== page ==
Really that open-mindedness, I think, is where you begin. If you can start with that and then try to gain the right information to start a conversation, you know, admittedly, a lot of folks in the public sphere may not maybe afraid to initiate the conversation because they’re afraid right out of the gate that they’re going to offend. And some of those biases, those unconscious biases, it’s going to come out. And then it’s like, all right, where do I go from here? Because now it’s all kinds of awkward. Yeah. I think you should pre-game the conversation. You know, be honest with the person that you’re talking to. You know, if they want to start that conversation to be able to say, you know what, I don’t know much about what you are talking about. But I’m willing to listen. I’m willing to learn.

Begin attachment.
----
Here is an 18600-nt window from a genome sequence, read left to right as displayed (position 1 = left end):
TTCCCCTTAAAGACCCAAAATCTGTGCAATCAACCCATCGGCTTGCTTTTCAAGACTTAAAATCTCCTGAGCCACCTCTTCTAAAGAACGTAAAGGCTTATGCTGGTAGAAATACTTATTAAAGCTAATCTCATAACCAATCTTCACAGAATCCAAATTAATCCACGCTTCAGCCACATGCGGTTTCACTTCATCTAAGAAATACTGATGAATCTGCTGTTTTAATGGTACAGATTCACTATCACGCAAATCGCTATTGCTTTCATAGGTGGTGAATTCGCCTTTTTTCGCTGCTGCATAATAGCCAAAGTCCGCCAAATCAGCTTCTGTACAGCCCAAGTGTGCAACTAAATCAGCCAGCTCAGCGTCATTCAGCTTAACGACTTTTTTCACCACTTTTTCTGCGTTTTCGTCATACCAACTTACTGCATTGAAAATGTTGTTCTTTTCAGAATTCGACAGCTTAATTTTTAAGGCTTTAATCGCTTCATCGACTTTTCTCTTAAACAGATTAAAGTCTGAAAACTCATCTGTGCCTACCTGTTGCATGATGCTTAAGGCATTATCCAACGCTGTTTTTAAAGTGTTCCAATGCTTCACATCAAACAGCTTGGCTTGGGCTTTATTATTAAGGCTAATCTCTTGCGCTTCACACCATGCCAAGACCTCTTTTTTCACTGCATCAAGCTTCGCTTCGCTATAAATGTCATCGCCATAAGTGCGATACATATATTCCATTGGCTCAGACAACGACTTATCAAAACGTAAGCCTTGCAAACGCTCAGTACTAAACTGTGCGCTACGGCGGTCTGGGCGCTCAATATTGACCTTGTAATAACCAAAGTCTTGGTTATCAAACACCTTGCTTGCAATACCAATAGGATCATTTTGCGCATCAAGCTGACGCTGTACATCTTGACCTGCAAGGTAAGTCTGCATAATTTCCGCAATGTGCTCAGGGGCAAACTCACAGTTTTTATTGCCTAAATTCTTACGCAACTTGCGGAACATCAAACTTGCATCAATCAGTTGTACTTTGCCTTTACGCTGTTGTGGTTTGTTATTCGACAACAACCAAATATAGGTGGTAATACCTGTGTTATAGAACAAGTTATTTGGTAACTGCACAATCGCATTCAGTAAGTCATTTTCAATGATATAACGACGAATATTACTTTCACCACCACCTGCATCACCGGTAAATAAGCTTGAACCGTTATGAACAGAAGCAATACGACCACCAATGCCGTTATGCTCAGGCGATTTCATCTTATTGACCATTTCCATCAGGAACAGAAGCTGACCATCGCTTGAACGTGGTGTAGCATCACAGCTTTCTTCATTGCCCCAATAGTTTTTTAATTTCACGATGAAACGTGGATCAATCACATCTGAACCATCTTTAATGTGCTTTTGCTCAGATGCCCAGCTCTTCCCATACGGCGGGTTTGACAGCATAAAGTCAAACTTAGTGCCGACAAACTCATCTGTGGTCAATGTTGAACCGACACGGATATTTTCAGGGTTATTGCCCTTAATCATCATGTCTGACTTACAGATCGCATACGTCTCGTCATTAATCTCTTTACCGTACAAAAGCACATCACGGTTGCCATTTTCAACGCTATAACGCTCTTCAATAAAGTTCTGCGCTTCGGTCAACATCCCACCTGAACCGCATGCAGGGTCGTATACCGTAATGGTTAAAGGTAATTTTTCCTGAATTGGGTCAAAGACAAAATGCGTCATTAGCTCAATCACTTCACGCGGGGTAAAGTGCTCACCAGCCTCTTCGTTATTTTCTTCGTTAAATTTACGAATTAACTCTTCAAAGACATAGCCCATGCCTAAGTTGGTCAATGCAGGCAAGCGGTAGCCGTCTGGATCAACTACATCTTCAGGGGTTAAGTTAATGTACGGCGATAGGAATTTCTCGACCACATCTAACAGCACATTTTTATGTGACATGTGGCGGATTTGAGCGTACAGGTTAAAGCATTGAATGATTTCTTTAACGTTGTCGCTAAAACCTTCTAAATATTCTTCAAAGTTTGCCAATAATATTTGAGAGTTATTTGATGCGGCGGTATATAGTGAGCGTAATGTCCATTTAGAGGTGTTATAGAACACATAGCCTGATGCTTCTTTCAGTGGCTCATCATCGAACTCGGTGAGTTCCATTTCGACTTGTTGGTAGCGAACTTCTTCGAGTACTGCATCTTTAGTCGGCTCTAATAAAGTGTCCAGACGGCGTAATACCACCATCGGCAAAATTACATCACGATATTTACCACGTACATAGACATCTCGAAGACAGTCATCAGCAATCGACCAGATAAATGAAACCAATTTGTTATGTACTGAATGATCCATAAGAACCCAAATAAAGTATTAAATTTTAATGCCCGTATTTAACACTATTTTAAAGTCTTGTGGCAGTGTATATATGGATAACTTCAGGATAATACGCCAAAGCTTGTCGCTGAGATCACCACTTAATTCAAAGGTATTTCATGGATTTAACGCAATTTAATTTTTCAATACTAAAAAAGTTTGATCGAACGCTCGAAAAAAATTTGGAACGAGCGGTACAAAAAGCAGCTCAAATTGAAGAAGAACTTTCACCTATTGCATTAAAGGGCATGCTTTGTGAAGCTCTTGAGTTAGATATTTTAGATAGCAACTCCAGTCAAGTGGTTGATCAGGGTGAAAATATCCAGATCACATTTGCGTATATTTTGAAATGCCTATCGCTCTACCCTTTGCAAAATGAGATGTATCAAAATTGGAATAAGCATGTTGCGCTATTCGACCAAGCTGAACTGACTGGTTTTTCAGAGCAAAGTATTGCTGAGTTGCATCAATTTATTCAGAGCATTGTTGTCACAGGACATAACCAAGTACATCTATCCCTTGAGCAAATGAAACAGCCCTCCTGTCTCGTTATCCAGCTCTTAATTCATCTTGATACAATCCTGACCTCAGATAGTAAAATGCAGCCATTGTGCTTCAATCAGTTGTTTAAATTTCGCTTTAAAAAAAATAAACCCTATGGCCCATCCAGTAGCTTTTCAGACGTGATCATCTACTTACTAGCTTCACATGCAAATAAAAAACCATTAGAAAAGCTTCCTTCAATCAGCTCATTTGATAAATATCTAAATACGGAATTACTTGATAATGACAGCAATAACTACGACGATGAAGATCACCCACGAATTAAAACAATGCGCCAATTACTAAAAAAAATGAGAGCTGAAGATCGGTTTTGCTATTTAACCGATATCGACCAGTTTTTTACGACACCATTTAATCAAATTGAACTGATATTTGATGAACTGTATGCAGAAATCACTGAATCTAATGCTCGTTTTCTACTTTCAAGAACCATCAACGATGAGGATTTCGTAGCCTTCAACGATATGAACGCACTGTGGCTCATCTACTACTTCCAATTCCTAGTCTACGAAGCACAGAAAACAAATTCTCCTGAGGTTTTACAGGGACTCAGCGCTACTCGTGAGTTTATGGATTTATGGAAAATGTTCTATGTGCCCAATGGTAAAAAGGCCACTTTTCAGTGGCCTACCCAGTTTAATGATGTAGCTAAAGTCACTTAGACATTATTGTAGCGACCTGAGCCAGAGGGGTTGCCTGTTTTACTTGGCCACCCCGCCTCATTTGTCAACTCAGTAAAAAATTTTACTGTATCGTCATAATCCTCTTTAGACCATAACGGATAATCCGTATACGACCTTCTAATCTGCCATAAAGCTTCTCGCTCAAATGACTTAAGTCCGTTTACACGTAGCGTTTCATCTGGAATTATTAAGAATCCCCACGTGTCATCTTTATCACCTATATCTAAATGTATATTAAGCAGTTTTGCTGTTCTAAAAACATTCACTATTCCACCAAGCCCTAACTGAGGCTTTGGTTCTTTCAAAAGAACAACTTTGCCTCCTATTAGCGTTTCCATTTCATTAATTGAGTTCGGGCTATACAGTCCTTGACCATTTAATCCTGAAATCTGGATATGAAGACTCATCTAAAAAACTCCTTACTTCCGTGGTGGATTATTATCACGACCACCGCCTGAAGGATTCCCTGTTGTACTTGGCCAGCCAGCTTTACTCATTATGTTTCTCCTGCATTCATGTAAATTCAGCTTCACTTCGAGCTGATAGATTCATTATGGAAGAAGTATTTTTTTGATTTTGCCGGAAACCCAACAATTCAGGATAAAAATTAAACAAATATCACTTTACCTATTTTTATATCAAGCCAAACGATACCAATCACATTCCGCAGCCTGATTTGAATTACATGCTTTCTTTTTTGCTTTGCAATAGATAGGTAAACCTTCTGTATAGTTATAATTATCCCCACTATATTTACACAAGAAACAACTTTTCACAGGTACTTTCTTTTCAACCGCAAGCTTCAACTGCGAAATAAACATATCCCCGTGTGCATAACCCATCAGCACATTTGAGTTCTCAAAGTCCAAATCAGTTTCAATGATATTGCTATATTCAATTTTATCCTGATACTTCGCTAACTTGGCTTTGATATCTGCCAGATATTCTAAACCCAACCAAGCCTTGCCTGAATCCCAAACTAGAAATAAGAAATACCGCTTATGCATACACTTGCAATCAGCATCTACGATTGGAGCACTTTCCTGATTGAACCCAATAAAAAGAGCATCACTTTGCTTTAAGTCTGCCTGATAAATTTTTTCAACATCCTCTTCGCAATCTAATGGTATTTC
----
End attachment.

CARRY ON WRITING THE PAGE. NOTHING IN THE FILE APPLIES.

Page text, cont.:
That is mainly how I got into being able to support the community. I didn’t have a lot of knowledge, but I had individuals that were coming to me asking for help. And I said, all right, I’m willing to help, but I need to learn. And I’m willing to learn with you as long as you’re willing to, you know, accept that I may not know at all. And throughout that, I’ve learned so much. And it isn’t based knowledge that I might have had, but that I’ve been able to pick up along the way, either through the support of employers like McCaws is able to go to different conferences and be able to expand my knowledge base. Or again, just to talk to my patients and say, you know, what are your biggest concerns in regards to this? How can I support you? And if I can’t support you, how best can we get you connected with those community supports? When we talk about folks that are under care at McCall, you know, the common denominator is that they are battling some kind of substance by and large.